“Do they really think that I would drive a gangster mobile at my age and status?”
That’s the question Jenny Housdon asked after her 1998 Mazda Midge was stolen in Fish Hoek where she lives.
The thieves apparently turned it into a “pimpmobile” after they took it for a joyride when they were caught speeding, 126km/h in a 60km/h zone, on camera in Somerset West. They blacked
the windows, replaced the wheels, and, according to Ms Housdon, caused extensive damage to the Midge.
When the insurance company, Auto&General (A&G) rejected her claim because it was less than the excess, she asked me to intervene.
“I took out a car insurance policy with A&G and have
paid R28 000 in premiums over the past eight years. They did decrease the premiums slightly, and I had no reason to claim.
“In July the car was stolen, and I reported the theft to the police and by email to A&G. Ten days later, I received an automated response telling me to register the
claim online, giving my ID and password, which I was reluctant to do as someone had been trying to hack my email. Eventually I was told to call an 0861 number to register the claim.
“Meanwhile the police had found the vehicle abandoned in Ravensmead and had taken it to Stikland where my mother and I went to identify it. The car was still registered in her name, and A&G were aware of this.
“I also notified A&G that the car had been found, but there was no response. I told the constable who was with us that the car wasn’t mine as it now had blacked out windows. However, the registration number was correct, and I sent pictures and details of the damage to the insurance company, but they didn’t reply,” Ms Housdon said.
“I called the 0861 number, but it is not user-friendly and was transferred to the wrong person. But I finally got it registered and waited. I found A&G on
Facebook and complained.
“When Dorothy Smit, a customer relations agent responded, things started to move. I said I wanted to be emailed only (written proof) and that I would not take calls as I am now on foot or in public transport, and it is not safe to talk on a cellphone as it may be targeted and stolen,” she told A&G.
Briefly, Ms Housdon was told to meet the assessor at Stikland and give him the keys, although
the car wasn’t driveable, but she didn’t have transport so she sent the pictures again with the list of visible damage: the side mirrors and windscreen were cracked, the ignition damaged, the locks broken, the gearlock removed and the wheels replaced with others.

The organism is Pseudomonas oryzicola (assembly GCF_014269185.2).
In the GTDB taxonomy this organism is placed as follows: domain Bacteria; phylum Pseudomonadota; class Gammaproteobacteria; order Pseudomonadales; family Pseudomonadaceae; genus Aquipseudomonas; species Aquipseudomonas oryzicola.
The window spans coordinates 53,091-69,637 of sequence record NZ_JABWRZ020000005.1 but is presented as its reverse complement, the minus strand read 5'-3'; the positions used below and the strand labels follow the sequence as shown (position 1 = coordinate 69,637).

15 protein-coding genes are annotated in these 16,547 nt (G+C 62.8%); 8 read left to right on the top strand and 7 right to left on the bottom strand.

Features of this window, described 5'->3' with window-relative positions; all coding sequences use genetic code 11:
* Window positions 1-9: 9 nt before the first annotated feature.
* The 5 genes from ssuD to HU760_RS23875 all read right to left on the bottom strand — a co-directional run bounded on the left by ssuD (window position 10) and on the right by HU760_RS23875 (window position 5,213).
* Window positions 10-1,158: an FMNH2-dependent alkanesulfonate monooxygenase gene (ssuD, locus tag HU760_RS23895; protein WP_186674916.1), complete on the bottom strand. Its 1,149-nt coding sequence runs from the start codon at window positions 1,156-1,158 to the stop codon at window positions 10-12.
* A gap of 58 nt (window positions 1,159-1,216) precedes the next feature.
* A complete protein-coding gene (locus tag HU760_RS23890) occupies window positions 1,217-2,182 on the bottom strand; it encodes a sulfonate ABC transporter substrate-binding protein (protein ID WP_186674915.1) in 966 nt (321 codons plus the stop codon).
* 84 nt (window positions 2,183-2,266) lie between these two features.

“What about the invisible damage: chassis, steering, axle and ignition? Now they want to dump a car that’s going nowhere.
They estimated the damage at
R2 170.29 (did they even drive it, or look at it?) and they want me to pay to have the Midge removed,” she said.
Head of A&G, Ricardo Coetzee, confirmed that Ms Housdon had registered a claim but they had great difficulty contacting her as she had not always been available telephonically or by email, “hence the delay in processing and finalising this matter, and we have the trail of correspondence indicating our numerous attempts to make contact”.
He added: “A complete claim submission was registered about a month later and Ms Housdon and her mother still had to identify the vehicle, and it was only then that she was able to supply us with additional information we needed, which was done after about another month when the damage could be assessed. “When the damages assessment was completed, it was found that the only damage related to the theft was to the ignition and to certain vehicle locks.
“The damages amounted to R2 170.29, which falls within the customer’s excess threshold of R3 500.
“The claim was declined. We attempted to convey our reasons for the claim decision to Ms
Housdon and arrange delivery of the insured vehicle, without
“MsHousdon,however, disputes the outcome of the
matter and has advised us that she has no safe place for us to deliver the vehicle. Ms Housdon said she had been unable to communicate with us on the claim due to her email being compromised and for various other reasons.
“She also states that there are damages to several other parts of the vehicle that we did not assess. According to her, the perpetrators tinted the vehicle windows and the tyres were replaced.
“It is, however, impossible for us to verify this. We can find no indication that the windows were not tinted prior to the theft or that there were different tyres fitted to the vehicle,” said Mr
Coetzee, who explained that A&G, in order to settle the issue amicably, were prepared to pay Ms Housdon
R2 170.29 and arrange for the delivery of the vehicle at no cost.
Again A&G tried without success to contact Ms Housdon.
They did eventually and the Midge was delivered to her. Ms Housdon said she would probably sell the Mazda Midge.
“I will never use this company again,” she said.